This woodworkers list of woodworking plans features a collection of construction projects for building various projects for your home or cottage that any moderately skilled do-it-yourselfer can build. The woodworking information found on these sites range in quantity and quality. Please contact individual web sites if you have questions about those woodworking projects.
This platter was turned from walnut and measures about 14 inches in diameter. You only need 4 turning tools for this project. The blank was about 1 1/2 inches thick. Follow along at the link to see how it was turned.
This is a project gone wild due to a lathe in the shop. What happens when you try to build what could have been a simple kitty condo in a shop with a new lathe? 18 columns, a total of 158 beads and 19 balls, among other spindle fanciness, highlight the excesses resulting from a near total lack of design control. Let is hope the cats are impressed.
My first shot at turning a Sphere on the Lathe was time consuming but it all turned out well in the end, just a matter of checking and rechecking everything and doing it often!! I spent a lot of time drawing everything out before putting tool to wood, I hope this all helps.
This is a link to a Google 3D SketchUp drawing for a turned darning egg. You will need the SketchUp software to download this drawing and its freely available online. We do not provide support for this software. Not all drawings have the measurements displayed but you can use the measurement tool in SketchUp to easily and accurately determine the dimensions of each lumber part. Most drawings do not have instructions, its assumed you can build it based on the completed drawing provided.
This Magnifying Glass/Needle Threader/Necklace would make a delightful gift or an affordable extravagance for someone who sews. It is quite simple to make, as the turning is little different than turning a pen. It does require a little mix and match of kit parts and drilling a hole in the key chain mechanism.
Courtesy of Hands On, Nov/Dec 1980 - For most of us, it was our first woodworking project - turning a bowl on a lathe. But afterwards we went on to bigger and better things, and forgot about that simple bowl that once had us basking in the glory of our own accomplishment.
Despite also owning a few high-tech yo-yos, this homemade yo-yo is the one I use most often. The size and shape are all custom fit to my hand. Most importantly, the fact that I made it incorporates a level of satisfaction to yo-yoing that a manufactured yo-yo cannot match. This is a simple and classic project that also makes a great gift, and you will not believe the functionality that you can create.
Piggy Bank...makes a neat turning project. The wood stock is maple. Feet are painted black; ears and nostrils are touched with pink. The two front legs fit holes drilled in the body; back legs are cut to conform to curve and are nailed and glued in place, as shown.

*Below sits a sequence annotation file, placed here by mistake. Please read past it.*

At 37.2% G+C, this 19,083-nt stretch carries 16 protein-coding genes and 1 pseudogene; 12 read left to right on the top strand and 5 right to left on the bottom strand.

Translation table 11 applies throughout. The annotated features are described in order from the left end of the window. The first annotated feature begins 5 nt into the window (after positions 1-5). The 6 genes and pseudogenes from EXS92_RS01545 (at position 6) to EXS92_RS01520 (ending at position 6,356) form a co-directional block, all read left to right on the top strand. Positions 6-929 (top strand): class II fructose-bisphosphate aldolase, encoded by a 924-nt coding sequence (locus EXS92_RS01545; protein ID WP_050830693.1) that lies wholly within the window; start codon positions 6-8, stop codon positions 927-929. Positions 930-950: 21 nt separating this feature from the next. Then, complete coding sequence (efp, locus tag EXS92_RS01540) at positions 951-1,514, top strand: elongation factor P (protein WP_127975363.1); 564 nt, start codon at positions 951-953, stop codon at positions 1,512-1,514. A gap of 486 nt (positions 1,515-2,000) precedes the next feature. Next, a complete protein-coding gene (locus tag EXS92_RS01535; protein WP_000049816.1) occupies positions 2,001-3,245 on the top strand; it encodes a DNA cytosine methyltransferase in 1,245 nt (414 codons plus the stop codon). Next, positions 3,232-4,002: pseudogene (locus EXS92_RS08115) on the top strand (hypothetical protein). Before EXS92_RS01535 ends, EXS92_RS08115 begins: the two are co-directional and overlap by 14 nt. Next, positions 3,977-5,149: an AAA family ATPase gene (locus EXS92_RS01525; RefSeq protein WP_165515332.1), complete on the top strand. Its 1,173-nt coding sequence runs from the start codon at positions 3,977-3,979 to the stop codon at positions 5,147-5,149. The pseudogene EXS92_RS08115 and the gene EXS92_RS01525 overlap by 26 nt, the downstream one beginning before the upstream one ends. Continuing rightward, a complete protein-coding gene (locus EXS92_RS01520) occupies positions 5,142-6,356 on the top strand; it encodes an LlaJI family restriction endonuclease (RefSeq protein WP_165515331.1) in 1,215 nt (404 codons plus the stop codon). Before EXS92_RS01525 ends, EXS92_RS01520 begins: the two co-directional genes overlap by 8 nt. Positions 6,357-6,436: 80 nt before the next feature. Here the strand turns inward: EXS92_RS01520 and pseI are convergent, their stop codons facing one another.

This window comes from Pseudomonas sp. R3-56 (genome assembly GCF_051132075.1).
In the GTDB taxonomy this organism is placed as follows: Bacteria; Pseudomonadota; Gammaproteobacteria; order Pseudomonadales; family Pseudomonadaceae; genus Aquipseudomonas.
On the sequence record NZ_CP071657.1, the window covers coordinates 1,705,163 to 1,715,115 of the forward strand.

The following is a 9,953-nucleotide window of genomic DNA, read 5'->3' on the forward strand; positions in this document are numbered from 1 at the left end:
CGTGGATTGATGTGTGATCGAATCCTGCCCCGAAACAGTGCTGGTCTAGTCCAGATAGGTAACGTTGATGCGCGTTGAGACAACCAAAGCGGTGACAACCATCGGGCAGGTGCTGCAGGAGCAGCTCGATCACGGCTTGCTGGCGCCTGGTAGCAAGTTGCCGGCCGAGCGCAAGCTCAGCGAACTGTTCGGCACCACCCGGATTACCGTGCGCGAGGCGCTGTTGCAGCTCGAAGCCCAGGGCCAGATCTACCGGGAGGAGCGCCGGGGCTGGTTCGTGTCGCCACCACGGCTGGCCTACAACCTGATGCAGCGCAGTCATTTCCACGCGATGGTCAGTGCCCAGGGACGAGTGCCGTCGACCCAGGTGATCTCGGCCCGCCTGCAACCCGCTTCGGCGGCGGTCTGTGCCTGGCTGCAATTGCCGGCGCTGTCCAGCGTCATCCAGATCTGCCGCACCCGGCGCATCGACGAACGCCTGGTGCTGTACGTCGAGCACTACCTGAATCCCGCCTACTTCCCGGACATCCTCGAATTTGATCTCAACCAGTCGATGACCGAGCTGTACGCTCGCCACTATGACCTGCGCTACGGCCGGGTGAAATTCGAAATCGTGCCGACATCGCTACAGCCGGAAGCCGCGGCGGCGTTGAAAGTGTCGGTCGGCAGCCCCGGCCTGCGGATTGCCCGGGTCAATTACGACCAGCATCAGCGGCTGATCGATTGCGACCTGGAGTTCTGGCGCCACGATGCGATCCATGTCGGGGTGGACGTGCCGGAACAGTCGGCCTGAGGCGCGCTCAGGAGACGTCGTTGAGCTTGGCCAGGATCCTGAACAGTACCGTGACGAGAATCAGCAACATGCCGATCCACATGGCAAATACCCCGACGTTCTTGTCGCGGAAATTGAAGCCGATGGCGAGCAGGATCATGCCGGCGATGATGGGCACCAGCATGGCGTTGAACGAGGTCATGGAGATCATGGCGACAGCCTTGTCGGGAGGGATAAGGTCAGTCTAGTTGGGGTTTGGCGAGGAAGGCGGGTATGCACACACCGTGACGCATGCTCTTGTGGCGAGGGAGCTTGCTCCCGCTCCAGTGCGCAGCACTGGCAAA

FIRST, turn a prototype leg. Place your prototype leg directly behind the blank for each final leg. By sighting along the upper horizons of both pieces, you will simplify the process of repeating specific shapes.
In the old days the column was turned into the round on a lathe, then the rope design cut with wood rasps and sanded smooth a very time-consuming chore. The Revo makes the chore quick and easy, taking about an hour to complete the column. Search the page for the project.
By Bill Kaufman - As a new turner I needed a project that I could use to practice technique. This brief article describes the basic steps to create an ornamental bird house from a tree branch. Turn a few of these for the gardeners in your area. It sure beats throwing the branches in the landfill.
The Concord Table, also known as the candle stand table, is a traditional American Favorite. Our version lends itself to being a gift project because, by using a lathe duplicator, you can easily produce multiple spindles.
This plan can be used to construct a simple cup that uses a Segment Design to form a dramatic ring around the cup. Of course, it is not that simple when you consider the total number of pieces involved. The total is 384 pieces if the Segment Design is built from all of its individual parts. It is only 204 pieces if you take advantage of the design to use fewer parts.
If you have never tried multi-axis turning, there is a whole new realm of design possibilities waiting for you to explore. I will introduce you to the joys and challenges of multi-axis turning with a simple project - a lidded box.
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